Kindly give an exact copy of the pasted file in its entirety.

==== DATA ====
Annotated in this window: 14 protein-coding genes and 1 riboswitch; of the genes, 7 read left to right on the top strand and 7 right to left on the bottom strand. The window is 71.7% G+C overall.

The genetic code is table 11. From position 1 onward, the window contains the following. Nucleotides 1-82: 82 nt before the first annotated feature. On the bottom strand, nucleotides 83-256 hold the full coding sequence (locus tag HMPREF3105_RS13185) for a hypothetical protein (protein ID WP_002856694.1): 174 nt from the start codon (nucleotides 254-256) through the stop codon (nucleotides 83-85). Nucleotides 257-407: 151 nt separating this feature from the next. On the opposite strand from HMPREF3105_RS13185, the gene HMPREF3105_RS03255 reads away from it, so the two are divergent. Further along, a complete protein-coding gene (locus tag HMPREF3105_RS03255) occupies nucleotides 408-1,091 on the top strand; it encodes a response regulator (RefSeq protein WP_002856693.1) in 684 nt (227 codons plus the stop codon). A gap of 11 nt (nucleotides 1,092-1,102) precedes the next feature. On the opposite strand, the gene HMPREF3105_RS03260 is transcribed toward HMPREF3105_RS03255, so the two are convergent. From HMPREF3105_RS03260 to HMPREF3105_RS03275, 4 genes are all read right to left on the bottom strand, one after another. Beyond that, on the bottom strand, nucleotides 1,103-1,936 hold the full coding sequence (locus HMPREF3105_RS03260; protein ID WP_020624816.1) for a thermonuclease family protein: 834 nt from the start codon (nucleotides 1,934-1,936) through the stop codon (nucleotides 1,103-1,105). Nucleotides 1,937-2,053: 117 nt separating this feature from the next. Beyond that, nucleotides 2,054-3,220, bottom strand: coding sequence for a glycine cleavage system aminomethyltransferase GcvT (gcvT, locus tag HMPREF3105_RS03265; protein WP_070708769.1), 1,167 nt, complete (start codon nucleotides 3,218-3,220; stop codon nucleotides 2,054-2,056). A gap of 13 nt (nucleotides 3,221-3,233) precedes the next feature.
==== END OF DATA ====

Annotated in this window: 14 protein-coding genes and 1 riboswitch; of the genes, 7 read left to right on the top strand and 7 right to left on the bottom strand. The window is 71.7% G+C overall.

The genetic code is table 11. From position 1 onward, the window contains the following. Nucleotides 1-82: 82 nt before the first annotated feature. On the bottom strand, nucleotides 83-256 hold the full coding sequence (locus tag HMPREF3105_RS13185) for a hypothetical protein (protein ID WP_002856694.1): 174 nt from the start codon (nucleotides 254-256) through the stop codon (nucleotides 83-85). Nucleotides 257-407: 151 nt separating this feature from the next. On the opposite strand from HMPREF3105_RS13185, the gene HMPREF3105_RS03255 reads away from it, so the two are divergent. Further along, a complete protein-coding gene (locus tag HMPREF3105_RS03255) occupies nucleotides 408-1,091 on the top strand; it encodes a response regulator (RefSeq protein WP_002856693.1) in 684 nt (227 codons plus the stop codon). A gap of 11 nt (nucleotides 1,092-1,102) precedes the next feature. On the opposite strand, the gene HMPREF3105_RS03260 is transcribed toward HMPREF3105_RS03255, so the two are convergent. From HMPREF3105_RS03260 to HMPREF3105_RS03275, 4 genes are all read right to left on the bottom strand, one after another. Beyond that, on the bottom strand, nucleotides 1,103-1,936 hold the full coding sequence (locus HMPREF3105_RS03260; protein ID WP_020624816.1) for a thermonuclease family protein: 834 nt from the start codon (nucleotides 1,934-1,936) through the stop codon (nucleotides 1,103-1,105). Nucleotides 1,937-2,053: 117 nt separating this feature from the next. Beyond that, nucleotides 2,054-3,220, bottom strand: coding sequence for a glycine cleavage system aminomethyltransferase GcvT (gcvT, locus tag HMPREF3105_RS03265; protein WP_070708769.1), 1,167 nt, complete (start codon nucleotides 3,218-3,220; stop codon nucleotides 2,054-2,056). A gap of 13 nt (nucleotides 3,221-3,233) precedes the next feature.